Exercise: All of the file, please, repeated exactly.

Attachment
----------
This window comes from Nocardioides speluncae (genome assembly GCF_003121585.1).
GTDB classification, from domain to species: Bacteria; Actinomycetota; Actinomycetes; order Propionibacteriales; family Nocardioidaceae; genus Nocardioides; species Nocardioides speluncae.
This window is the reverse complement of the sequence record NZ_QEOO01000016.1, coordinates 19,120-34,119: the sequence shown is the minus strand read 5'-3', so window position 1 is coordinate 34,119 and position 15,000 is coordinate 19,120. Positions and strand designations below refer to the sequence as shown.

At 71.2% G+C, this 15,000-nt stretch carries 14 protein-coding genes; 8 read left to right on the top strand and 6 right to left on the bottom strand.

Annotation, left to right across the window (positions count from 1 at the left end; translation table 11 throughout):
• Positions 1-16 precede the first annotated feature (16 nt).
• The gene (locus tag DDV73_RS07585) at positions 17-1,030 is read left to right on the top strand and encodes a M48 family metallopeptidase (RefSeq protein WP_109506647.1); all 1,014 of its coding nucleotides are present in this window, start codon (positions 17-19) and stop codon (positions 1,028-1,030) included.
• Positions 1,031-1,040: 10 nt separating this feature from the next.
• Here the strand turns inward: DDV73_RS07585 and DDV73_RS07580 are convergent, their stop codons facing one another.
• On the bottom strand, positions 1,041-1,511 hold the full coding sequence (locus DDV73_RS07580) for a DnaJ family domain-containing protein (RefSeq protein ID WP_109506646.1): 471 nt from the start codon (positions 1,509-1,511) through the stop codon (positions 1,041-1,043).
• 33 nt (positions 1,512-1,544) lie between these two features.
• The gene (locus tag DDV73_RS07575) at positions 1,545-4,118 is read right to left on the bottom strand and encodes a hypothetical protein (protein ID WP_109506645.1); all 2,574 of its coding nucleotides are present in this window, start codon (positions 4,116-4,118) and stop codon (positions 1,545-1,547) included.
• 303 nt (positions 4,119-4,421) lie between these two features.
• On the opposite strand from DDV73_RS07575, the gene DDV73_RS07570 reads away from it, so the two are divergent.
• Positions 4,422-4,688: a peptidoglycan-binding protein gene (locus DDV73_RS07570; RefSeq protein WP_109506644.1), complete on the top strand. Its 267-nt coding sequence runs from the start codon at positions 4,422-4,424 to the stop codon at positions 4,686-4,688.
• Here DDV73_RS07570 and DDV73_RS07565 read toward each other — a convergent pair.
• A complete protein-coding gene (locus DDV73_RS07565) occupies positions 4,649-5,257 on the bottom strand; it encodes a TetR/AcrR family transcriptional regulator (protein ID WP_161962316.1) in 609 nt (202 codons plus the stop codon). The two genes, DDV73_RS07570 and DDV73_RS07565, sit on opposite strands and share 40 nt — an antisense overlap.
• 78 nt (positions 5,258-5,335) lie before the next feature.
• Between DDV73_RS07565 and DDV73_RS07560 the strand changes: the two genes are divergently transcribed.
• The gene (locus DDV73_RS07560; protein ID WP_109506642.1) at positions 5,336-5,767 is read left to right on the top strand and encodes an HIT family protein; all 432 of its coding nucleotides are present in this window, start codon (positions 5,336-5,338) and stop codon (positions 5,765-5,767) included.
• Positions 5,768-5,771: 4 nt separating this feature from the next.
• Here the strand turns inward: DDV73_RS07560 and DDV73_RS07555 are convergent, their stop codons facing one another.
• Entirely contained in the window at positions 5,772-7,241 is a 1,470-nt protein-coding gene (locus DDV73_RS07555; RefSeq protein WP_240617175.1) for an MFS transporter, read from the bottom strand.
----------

This window comes from Nocardioides speluncae (genome assembly GCF_003121585.1).
GTDB classification, from domain to species: Bacteria; Actinomycetota; Actinomycetes; order Propionibacteriales; family Nocardioidaceae; genus Nocardioides; species Nocardioides speluncae.
This window is the reverse complement of the sequence record NZ_QEOO01000016.1, coordinates 19,120-34,119: the sequence shown is the minus strand read 5'-3', so window position 1 is coordinate 34,119 and position 15,000 is coordinate 19,120. Positions and strand designations below refer to the sequence as shown.

At 71.2% G+C, this 15,000-nt stretch carries 14 protein-coding genes; 8 read left to right on the top strand and 6 right to left on the bottom strand.

Annotation, left to right across the window (positions count from 1 at the left end; translation table 11 throughout):
• Positions 1-16 precede the first annotated feature (16 nt).
• The gene (locus tag DDV73_RS07585) at positions 17-1,030 is read left to right on the top strand and encodes a M48 family metallopeptidase (RefSeq protein WP_109506647.1); all 1,014 of its coding nucleotides are present in this window, start codon (positions 17-19) and stop codon (positions 1,028-1,030) included.
• Positions 1,031-1,040: 10 nt separating this feature from the next.
• Here the strand turns inward: DDV73_RS07585 and DDV73_RS07580 are convergent, their stop codons facing one another.
• On the bottom strand, positions 1,041-1,511 hold the full coding sequence (locus DDV73_RS07580) for a DnaJ family domain-containing protein (RefSeq protein ID WP_109506646.1): 471 nt from the start codon (positions 1,509-1,511) through the stop codon (positions 1,041-1,043).
• 33 nt (positions 1,512-1,544) lie between these two features.
• The gene (locus tag DDV73_RS07575) at positions 1,545-4,118 is read right to left on the bottom strand and encodes a hypothetical protein (protein ID WP_109506645.1); all 2,574 of its coding nucleotides are present in this window, start codon (positions 4,116-4,118) and stop codon (positions 1,545-1,547) included.
• 303 nt (positions 4,119-4,421) lie between these two features.
• On the opposite strand from DDV73_RS07575, the gene DDV73_RS07570 reads away from it, so the two are divergent.
• Positions 4,422-4,688: a peptidoglycan-binding protein gene (locus DDV73_RS07570; RefSeq protein WP_109506644.1), complete on the top strand. Its 267-nt coding sequence runs from the start codon at positions 4,422-4,424 to the stop codon at positions 4,686-4,688.
• Here DDV73_RS07570 and DDV73_RS07565 read toward each other — a convergent pair.
• A complete protein-coding gene (locus DDV73_RS07565) occupies positions 4,649-5,257 on the bottom strand; it encodes a TetR/AcrR family transcriptional regulator (protein ID WP_161962316.1) in 609 nt (202 codons plus the stop codon). The two genes, DDV73_RS07570 and DDV73_RS07565, sit on opposite strands and share 40 nt — an antisense overlap.
• 78 nt (positions 5,258-5,335) lie before the next feature.
• Between DDV73_RS07565 and DDV73_RS07560 the strand changes: the two genes are divergently transcribed.
• The gene (locus DDV73_RS07560; protein ID WP_109506642.1) at positions 5,336-5,767 is read left to right on the top strand and encodes an HIT family protein; all 432 of its coding nucleotides are present in this window, start codon (positions 5,336-5,338) and stop codon (positions 5,765-5,767) included.
• Positions 5,768-5,771: 4 nt separating this feature from the next.
• Here the strand turns inward: DDV73_RS07560 and DDV73_RS07555 are convergent, their stop codons facing one another.
• Entirely contained in the window at positions 5,772-7,241 is a 1,470-nt protein-coding gene (locus DDV73_RS07555; RefSeq protein WP_240617175.1) for an MFS transporter, read from the bottom strand.